Post-pandemic turmoil in the housing market of America’s largest city? Laissez-faire. Leave it be. Let the private sector, master of all housing matters, perform any needed recovery.
. . . or, maybe . . . look at another approach by some entity or entities that are not themselves directly responsible for New York City’s housing mess.
One New York City councillor is proposing a dramatic reinvestment in “social housing.” It might provide one necessary bulwark against investor-wolves who savaged the landscape after the infamous 2008 housing meltdown, helping to reduce home ownership to pre-1965 levels. Under economic circumstances such as these, Councillor Brad Lander believes it is vital to keep low income residents safely housed.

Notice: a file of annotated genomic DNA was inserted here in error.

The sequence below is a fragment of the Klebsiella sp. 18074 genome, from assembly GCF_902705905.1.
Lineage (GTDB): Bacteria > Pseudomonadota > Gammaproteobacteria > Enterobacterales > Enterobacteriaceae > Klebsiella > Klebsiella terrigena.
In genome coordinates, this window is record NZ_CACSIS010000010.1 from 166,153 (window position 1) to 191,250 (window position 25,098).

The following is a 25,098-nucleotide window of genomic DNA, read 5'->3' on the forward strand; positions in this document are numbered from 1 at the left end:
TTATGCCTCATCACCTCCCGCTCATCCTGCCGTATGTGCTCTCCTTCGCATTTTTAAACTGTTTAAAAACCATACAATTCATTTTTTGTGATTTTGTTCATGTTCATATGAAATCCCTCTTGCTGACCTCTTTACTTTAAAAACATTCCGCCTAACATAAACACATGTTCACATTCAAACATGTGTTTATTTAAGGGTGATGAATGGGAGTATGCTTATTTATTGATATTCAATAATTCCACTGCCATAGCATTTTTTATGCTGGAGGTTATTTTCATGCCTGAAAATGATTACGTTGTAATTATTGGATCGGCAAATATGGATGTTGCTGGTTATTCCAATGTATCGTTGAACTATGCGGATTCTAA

Lander’s use of the term “social housing” is a deliberate extension beyond American understanding of “public housing” — that is, government built and managed housing, whether directly so or via arms-length entities such as housing associations.
Social housing, in Lander’s view, would include housing that is democratically-owned and permanently affordable. Co-op housing projects are some of the best known of these kinds of housing projects.
Read more about Lander’s plan in Staking New York City’s Future on Social Housing